REVIEW

Ai Weiwei's memoir, 1000 Years of Joys and Sorrows, gives voice to artistic mission

Ai Weiwei. Picture: Ai Weiwei Studio
Ai Weiwei. Picture: Ai Weiwei Studio

In a 2015 exhibition at the Art Gallery of NSW, "Go East", an enormous polished wood box of a traditional Chinese style displayed the thousands of pages of printout that made up Ai Weiwei's blog. The blog had been closed down by the Chinese authorities.

Nearby, a green overcoat of the kind worn by Chinese troops, distributed by Ai Weiwei to homeless people in Beijing, was signed and framed.

Australian audiences appreciated the "ready-made" intent of these art works, but it is only in reading this memoir that Ai Weiwei's singular mission, as an artist in a time and place of political repression, becomes three-dimensional.

Ai Weiwei's father Ai Qing was a famous poet around the time of the Chinese revolution, a confidante of Mao's and instrumental in the design of the Chinese flag. But he became inevitably a victim of the Cultural Revolution and was exiled, sentenced to years of hard labour in the Chinese equivalent of Siberia. These were some of the years of Ai Weiwei's childhood, living in a dugout with his father who was assigned to clean the public latrines.

As a young man, Ai Weiwei went to New York, where his heroes became Andy Warhol and Marcel Duchamp. Returning to Beijing, he emerged as an artist-activitist and eventual enemy of the Chinese state. Celebrated internationally as one of China's leading contemporary artists - a latter day Dadaist and 'action' artist - the works he made were increasingly political, using documentary and protest events focused around the internet. His account of the development of that style is the most interesting part of this book.

Following a period of detention without charge, he realised what his own father must have gone through in the Cultural Revolution. The memoir is written for his own son Ai Lao, with the purpose of telling him the history of his own and his father's lives. It blends narratives of notoriety, the prestige he enjoyed because of his father's position as a leading poet of the modern era alongside the persecution of freedom of expression that they both suffered in the authoritarian state.

Ai Weiwei's art comprises valiant attempts to assert the significance of freedom of expression in ways that do not immediately attract the repression of the state. In the early days of the internet, he discovered that social activism as art event came naturally to him. His blog had a tremendous following before the authorities, in time, were taking stuff down as quickly as he was putting it up. Eventually, his account was closed and his name erased from searches on the Chinese internet. He had to resort to a VPN in order to post on Twitter, and later Instagram (which remain outside the Great Firewall of China).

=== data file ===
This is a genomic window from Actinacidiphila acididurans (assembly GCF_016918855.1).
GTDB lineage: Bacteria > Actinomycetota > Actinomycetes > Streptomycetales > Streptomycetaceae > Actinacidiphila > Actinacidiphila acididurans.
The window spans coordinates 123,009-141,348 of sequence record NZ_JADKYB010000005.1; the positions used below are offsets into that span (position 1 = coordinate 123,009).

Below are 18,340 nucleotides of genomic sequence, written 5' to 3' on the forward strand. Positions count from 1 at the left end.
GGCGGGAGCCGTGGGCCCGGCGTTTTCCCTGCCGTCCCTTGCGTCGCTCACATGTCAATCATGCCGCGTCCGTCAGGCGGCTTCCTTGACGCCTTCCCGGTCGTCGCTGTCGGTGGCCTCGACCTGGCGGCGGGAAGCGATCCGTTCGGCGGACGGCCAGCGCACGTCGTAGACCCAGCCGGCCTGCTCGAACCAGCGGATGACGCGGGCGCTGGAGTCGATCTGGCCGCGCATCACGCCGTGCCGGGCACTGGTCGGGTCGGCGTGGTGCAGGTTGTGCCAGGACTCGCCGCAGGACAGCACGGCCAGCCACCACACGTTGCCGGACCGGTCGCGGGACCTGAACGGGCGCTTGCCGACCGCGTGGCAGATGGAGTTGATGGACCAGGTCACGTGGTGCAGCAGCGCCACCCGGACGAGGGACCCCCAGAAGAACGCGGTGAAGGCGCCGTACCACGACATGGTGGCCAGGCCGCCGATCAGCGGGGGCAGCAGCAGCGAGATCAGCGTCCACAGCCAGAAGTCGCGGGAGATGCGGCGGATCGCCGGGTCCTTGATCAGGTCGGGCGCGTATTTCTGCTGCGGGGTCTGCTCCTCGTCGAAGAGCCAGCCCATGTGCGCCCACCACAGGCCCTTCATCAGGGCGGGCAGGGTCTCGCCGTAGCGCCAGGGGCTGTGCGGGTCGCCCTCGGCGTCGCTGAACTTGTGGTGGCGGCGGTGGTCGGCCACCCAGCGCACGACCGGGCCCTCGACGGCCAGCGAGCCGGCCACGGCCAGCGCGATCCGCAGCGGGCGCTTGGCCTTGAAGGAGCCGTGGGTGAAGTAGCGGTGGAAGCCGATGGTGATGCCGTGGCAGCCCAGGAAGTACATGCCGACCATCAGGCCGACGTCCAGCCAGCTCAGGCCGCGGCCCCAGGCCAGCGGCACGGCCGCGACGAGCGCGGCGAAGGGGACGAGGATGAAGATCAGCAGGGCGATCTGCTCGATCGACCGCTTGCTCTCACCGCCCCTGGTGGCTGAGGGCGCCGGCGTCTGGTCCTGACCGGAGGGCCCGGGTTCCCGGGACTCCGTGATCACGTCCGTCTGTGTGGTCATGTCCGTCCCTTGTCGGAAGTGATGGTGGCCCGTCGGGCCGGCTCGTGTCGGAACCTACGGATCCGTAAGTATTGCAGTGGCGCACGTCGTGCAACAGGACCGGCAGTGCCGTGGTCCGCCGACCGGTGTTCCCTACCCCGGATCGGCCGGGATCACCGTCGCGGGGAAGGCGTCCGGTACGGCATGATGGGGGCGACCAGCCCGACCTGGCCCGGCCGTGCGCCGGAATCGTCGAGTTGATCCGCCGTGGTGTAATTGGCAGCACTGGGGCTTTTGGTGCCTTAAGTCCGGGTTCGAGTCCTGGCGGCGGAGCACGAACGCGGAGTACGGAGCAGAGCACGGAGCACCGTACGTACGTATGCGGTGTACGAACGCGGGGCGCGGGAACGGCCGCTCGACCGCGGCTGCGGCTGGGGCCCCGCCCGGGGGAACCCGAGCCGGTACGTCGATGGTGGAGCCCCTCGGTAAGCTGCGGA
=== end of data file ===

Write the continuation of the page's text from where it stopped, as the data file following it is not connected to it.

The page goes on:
His political resistance as a kind of art captured imaginations worldwide. He was already famous across the Western art world when he was taken into detention, and this may have saved him - there was significant international protest about his being held.

On his release, he took steps to secure the safety of his partner and son, establishing a studio in Berlin and sending them on ahead. He himself had to wait four years for his passport to be restored. He went into exile in 2015 and now lives in Europe.

Ai Weiwei's work finds a brilliant direct everyday idiom for the expression of outrage while evading political statements that show outright sedition. For example, he affixed thousands of schoolkids' backpacks to the facade of the Munich Haus der Kunst in 2009 to represent the children that had died in the earthquakes of 2008 in Sichuan because of shoddy and corrupt building practices in the People's Republic.

His cultivated knowledge of the traditional crafts of China, undervalued since the time of the revolution and shunned as a bourgeois legacy, lead him to use traditional methods and materials in salutary ways. He collected Han, Ming and Qing period artefacts at the Beijing antique markets with his brother Air Dan, a novelist - it gave rise to at least two notable works: the 1995 "Dropping a Han Dynasty urn", and the hundred million hand-painted ceramic sunflower seeds made to fill the turbine hall of the Tate Modern exhibition of 2010. Through this living history of objects, Ai Weiwei keeps a side of China alive in an ironic style that exceeds the modern political era.

Since his exile, Ai Weiwei has made art that generalises the message about human rights and the stateless, such as "Law of the Journey", which features a 70-metre inflatable boat of the kind used by Syrian refugees to reach Europe (seen at the 2018 Sydney Biennale).

This memoir gives volume to his continuing artistic mission, to live with the contradiction of the power of the celebrity artist versus the pain of the exiled dissident - the two poles along which his art career has necessarily taken shape.

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This story An artistic mission still in flight first appeared on The Canberra Times.